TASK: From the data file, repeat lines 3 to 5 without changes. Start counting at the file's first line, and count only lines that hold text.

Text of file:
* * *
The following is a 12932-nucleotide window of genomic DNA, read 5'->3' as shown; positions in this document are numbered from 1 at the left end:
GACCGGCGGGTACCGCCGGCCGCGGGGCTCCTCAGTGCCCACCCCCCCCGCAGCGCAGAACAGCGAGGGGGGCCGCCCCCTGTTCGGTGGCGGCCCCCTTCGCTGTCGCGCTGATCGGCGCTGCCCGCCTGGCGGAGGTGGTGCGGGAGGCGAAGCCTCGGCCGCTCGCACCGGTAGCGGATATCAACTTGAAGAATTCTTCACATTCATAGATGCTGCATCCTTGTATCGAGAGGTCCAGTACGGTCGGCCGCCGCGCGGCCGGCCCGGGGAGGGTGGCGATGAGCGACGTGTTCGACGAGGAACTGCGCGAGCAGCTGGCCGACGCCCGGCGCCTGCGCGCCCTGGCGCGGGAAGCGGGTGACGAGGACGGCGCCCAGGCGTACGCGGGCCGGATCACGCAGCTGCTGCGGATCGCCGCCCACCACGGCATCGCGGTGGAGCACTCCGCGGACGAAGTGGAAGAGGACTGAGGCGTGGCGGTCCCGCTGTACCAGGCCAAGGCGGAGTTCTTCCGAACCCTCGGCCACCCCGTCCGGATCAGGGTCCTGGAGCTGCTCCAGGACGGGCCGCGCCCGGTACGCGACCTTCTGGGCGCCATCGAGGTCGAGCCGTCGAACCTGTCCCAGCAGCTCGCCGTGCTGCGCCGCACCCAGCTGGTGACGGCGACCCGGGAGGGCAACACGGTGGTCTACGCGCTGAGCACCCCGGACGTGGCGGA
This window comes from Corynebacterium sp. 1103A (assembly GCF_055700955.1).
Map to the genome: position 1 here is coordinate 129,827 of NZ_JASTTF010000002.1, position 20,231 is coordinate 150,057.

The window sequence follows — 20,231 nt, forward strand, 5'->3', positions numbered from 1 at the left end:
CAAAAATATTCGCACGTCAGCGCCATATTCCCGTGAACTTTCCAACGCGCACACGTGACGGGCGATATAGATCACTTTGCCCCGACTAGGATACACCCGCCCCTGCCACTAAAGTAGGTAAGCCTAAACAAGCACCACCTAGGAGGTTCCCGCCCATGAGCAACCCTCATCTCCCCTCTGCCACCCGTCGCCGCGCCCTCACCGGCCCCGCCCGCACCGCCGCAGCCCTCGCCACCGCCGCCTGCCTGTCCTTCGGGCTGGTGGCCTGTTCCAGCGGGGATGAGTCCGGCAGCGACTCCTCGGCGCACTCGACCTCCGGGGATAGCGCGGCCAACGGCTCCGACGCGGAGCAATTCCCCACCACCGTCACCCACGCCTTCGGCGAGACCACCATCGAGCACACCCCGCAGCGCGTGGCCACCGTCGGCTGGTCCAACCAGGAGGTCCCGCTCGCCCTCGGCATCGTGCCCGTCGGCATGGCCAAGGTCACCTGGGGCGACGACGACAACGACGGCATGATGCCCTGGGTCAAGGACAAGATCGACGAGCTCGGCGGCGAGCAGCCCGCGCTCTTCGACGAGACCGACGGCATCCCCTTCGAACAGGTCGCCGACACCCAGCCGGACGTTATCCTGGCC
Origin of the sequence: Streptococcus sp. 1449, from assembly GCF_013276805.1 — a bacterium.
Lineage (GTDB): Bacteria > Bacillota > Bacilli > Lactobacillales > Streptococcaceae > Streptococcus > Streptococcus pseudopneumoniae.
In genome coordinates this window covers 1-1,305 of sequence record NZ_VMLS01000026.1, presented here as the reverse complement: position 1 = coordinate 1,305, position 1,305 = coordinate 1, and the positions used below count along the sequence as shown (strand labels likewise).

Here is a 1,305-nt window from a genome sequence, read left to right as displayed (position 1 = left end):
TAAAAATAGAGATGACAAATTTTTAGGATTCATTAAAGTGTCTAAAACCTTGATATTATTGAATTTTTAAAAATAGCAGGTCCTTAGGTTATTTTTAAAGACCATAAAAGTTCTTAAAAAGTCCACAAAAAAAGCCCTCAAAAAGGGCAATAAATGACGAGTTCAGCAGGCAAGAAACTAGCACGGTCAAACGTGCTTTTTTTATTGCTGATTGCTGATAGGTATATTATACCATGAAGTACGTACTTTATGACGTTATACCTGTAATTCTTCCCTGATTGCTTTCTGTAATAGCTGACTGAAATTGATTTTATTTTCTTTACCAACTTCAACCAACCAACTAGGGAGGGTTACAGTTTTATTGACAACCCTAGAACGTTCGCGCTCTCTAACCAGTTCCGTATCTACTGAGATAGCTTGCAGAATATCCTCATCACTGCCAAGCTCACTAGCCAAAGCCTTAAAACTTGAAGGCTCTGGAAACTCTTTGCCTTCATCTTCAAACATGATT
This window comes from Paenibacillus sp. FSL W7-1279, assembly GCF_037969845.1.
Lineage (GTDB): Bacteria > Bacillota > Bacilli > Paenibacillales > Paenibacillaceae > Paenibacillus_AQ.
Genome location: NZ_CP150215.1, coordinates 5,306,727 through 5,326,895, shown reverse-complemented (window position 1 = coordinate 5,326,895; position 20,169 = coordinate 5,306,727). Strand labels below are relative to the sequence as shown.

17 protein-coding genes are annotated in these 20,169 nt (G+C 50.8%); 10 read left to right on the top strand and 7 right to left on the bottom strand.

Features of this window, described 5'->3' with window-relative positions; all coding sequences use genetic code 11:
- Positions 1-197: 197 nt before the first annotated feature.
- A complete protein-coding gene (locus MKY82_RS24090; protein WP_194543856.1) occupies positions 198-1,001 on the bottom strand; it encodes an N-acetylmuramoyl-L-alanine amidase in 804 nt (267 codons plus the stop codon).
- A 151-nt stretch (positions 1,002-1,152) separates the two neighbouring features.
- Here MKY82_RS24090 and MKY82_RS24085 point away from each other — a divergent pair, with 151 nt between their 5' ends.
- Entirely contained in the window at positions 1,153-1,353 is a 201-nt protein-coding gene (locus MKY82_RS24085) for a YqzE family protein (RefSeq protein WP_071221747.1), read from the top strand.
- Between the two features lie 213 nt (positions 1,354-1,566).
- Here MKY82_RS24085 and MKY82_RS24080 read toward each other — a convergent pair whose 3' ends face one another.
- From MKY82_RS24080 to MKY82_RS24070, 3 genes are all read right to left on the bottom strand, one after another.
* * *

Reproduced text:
This window comes from Corynebacterium sp. 1103A (assembly GCF_055700955.1).
Map to the genome: position 1 here is coordinate 129,827 of NZ_JASTTF010000002.1, position 20,231 is coordinate 150,057.

The window sequence follows — 20,231 nt, forward strand, 5'->3', positions numbered from 1 at the left end: